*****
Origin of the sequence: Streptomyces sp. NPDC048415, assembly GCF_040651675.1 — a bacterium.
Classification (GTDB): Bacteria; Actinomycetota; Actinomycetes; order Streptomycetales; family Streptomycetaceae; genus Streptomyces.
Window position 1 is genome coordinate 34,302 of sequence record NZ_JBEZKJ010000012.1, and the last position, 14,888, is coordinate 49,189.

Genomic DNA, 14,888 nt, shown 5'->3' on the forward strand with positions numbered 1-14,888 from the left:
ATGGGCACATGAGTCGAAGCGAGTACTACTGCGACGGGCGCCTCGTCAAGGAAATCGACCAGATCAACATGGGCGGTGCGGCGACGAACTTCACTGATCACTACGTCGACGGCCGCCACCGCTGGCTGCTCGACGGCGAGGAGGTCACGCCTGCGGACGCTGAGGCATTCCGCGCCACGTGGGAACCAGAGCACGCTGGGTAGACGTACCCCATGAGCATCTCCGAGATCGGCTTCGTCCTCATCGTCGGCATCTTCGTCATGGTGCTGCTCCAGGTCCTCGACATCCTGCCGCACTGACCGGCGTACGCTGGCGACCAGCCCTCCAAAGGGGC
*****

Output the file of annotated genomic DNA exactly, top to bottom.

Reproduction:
Origin of the sequence: Streptomyces sp. NPDC048415, assembly GCF_040651675.1 — a bacterium.
Classification (GTDB): Bacteria; Actinomycetota; Actinomycetes; order Streptomycetales; family Streptomycetaceae; genus Streptomyces.
Window position 1 is genome coordinate 34,302 of sequence record NZ_JBEZKJ010000012.1, and the last position, 14,888, is coordinate 49,189.

Genomic DNA, 14,888 nt, shown 5'->3' on the forward strand with positions numbered 1-14,888 from the left:
ATGGGCACATGAGTCGAAGCGAGTACTACTGCGACGGGCGCCTCGTCAAGGAAATCGACCAGATCAACATGGGCGGTGCGGCGACGAACTTCACTGATCACTACGTCGACGGCCGCCACCGCTGGCTGCTCGACGGCGAGGAGGTCACGCCTGCGGACGCTGAGGCATTCCGCGCCACGTGGGAACCAGAGCACGCTGGGTAGACGTACCCCATGAGCATCTCCGAGATCGGCTTCGTCCTCATCGTCGGCATCTTCGTCATGGTGCTGCTCCAGGTCCTCGACATCCTGCCGCACTGACCGGCGTACGCTGGCGACCAGCCCTCCAAAGGGGC